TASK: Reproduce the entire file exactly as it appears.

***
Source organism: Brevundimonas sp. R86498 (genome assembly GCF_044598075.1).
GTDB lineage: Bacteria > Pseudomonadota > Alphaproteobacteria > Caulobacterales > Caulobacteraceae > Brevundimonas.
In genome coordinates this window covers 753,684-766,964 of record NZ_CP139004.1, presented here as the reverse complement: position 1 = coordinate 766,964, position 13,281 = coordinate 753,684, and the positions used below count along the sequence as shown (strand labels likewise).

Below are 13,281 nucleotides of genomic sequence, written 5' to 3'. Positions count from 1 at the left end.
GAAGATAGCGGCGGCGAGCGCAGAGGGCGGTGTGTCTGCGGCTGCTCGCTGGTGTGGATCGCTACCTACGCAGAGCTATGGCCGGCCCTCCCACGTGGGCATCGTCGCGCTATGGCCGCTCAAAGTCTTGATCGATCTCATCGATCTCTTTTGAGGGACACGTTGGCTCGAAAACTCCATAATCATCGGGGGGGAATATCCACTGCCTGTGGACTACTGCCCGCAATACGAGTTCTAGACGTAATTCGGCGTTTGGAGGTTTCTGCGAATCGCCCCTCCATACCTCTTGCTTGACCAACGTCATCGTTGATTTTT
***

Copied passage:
Source organism: Brevundimonas sp. R86498 (genome assembly GCF_044598075.1).
GTDB lineage: Bacteria > Pseudomonadota > Alphaproteobacteria > Caulobacterales > Caulobacteraceae > Brevundimonas.
In genome coordinates this window covers 753,684-766,964 of record NZ_CP139004.1, presented here as the reverse complement: position 1 = coordinate 766,964, position 13,281 = coordinate 753,684, and the positions used below count along the sequence as shown (strand labels likewise).

Below are 13,281 nucleotides of genomic sequence, written 5' to 3'. Positions count from 1 at the left end.
GAAGATAGCGGCGGCGAGCGCAGAGGGCGGTGTGTCTGCGGCTGCTCGCTGGTGTGGATCGCTACCTACGCAGAGCTATGGCCGGCCCTCCCACGTGGGCATCGTCGCGCTATGGCCGCTCAAAGTCTTGATCGATCTCATCGATCTCTTTTGAGGGACACGTTGGCTCGAAAACTCCATAATCATCGGGGGGGAATATCCACTGCCTGTGGACTACTGCCCGCAATACGAGTTCTAGACGTAATTCGGCGTTTGGAGGTTTCTGCGAATCGCCCCTCCATACCTCTTGCTTGACCAACGTCATCGTTGATTTTT